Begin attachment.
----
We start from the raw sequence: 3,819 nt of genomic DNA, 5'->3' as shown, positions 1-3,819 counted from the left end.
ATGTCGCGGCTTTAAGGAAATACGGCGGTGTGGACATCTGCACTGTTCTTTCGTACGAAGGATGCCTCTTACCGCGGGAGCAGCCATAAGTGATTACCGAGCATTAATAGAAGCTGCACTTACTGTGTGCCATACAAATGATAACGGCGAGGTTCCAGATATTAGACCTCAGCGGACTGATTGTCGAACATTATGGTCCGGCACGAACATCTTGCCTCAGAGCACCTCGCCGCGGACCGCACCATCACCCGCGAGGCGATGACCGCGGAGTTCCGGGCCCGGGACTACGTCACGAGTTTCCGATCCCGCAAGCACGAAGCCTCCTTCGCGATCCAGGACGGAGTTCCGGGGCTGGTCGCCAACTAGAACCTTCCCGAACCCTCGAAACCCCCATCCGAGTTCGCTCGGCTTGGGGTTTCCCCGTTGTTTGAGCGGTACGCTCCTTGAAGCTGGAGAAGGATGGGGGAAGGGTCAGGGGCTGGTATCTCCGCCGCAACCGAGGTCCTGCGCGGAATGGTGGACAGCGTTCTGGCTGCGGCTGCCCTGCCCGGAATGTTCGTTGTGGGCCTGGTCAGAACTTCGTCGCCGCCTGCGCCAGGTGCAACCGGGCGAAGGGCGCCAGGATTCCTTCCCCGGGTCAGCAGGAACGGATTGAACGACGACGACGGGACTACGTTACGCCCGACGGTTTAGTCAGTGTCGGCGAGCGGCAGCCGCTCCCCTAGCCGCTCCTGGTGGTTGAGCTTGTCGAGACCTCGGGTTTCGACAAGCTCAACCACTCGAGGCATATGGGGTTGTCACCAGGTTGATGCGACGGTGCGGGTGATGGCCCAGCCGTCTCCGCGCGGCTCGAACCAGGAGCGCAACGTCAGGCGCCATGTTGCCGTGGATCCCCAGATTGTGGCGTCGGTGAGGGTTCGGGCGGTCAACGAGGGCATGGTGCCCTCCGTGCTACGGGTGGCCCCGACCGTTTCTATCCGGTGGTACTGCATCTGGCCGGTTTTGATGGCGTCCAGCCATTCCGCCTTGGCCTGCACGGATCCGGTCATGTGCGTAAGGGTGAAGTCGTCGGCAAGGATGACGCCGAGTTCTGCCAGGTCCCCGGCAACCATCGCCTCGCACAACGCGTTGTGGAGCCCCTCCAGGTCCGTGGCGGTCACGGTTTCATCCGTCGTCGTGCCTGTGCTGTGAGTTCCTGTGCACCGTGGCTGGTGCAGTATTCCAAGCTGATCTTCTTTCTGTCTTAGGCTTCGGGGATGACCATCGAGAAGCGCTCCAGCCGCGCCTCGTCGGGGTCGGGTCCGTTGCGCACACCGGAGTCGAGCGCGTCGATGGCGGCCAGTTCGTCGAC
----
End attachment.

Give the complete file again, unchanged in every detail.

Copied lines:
We start from the raw sequence: 3,819 nt of genomic DNA, 5'->3' as shown, positions 1-3,819 counted from the left end.
ATGTCGCGGCTTTAAGGAAATACGGCGGTGTGGACATCTGCACTGTTCTTTCGTACGAAGGATGCCTCTTACCGCGGGAGCAGCCATAAGTGATTACCGAGCATTAATAGAAGCTGCACTTACTGTGTGCCATACAAATGATAACGGCGAGGTTCCAGATATTAGACCTCAGCGGACTGATTGTCGAACATTATGGTCCGGCACGAACATCTTGCCTCAGAGCACCTCGCCGCGGACCGCACCATCACCCGCGAGGCGATGACCGCGGAGTTCCGGGCCCGGGACTACGTCACGAGTTTCCGATCCCGCAAGCACGAAGCCTCCTTCGCGATCCAGGACGGAGTTCCGGGGCTGGTCGCCAACTAGAACCTTCCCGAACCCTCGAAACCCCCATCCGAGTTCGCTCGGCTTGGGGTTTCCCCGTTGTTTGAGCGGTACGCTCCTTGAAGCTGGAGAAGGATGGGGGAAGGGTCAGGGGCTGGTATCTCCGCCGCAACCGAGGTCCTGCGCGGAATGGTGGACAGCGTTCTGGCTGCGGCTGCCCTGCCCGGAATGTTCGTTGTGGGCCTGGTCAGAACTTCGTCGCCGCCTGCGCCAGGTGCAACCGGGCGAAGGGCGCCAGGATTCCTTCCCCGGGTCAGCAGGAACGGATTGAACGACGACGACGGGACTACGTTACGCCCGACGGTTTAGTCAGTGTCGGCGAGCGGCAGCCGCTCCCCTAGCCGCTCCTGGTGGTTGAGCTTGTCGAGACCTCGGGTTTCGACAAGCTCAACCACTCGAGGCATATGGGGTTGTCACCAGGTTGATGCGACGGTGCGGGTGATGGCCCAGCCGTCTCCGCGCGGCTCGAACCAGGAGCGCAACGTCAGGCGCCATGTTGCCGTGGATCCCCAGATTGTGGCGTCGGTGAGGGTTCGGGCGGTCAACGAGGGCATGGTGCCCTCCGTGCTACGGGTGGCCCCGACCGTTTCTATCCGGTGGTACTGCATCTGGCCGGTTTTGATGGCGTCCAGCCATTCCGCCTTGGCCTGCACGGATCCGGTCATGTGCGTAAGGGTGAAGTCGTCGGCAAGGATGACGCCGAGTTCTGCCAGGTCCCCGGCAACCATCGCCTCGCACAACGCGTTGTGGAGCCCCTCCAGGTCCGTGGCGGTCACGGTTTCATCCGTCGTCGTGCCTGTGCTGTGAGTTCCTGTGCACCGTGGCTGGTGCAGTATTCCAAGCTGATCTTCTTTCTGTCTTAGGCTTCGGGGATGACCATCGAGAAGCGCTCCAGCCGCGCCTCGTCGGGGTCGGGTCCGTTGCGCACACCGGAGTCGAGCGCGTCGATGGCGGCCAGTTCGTCGAC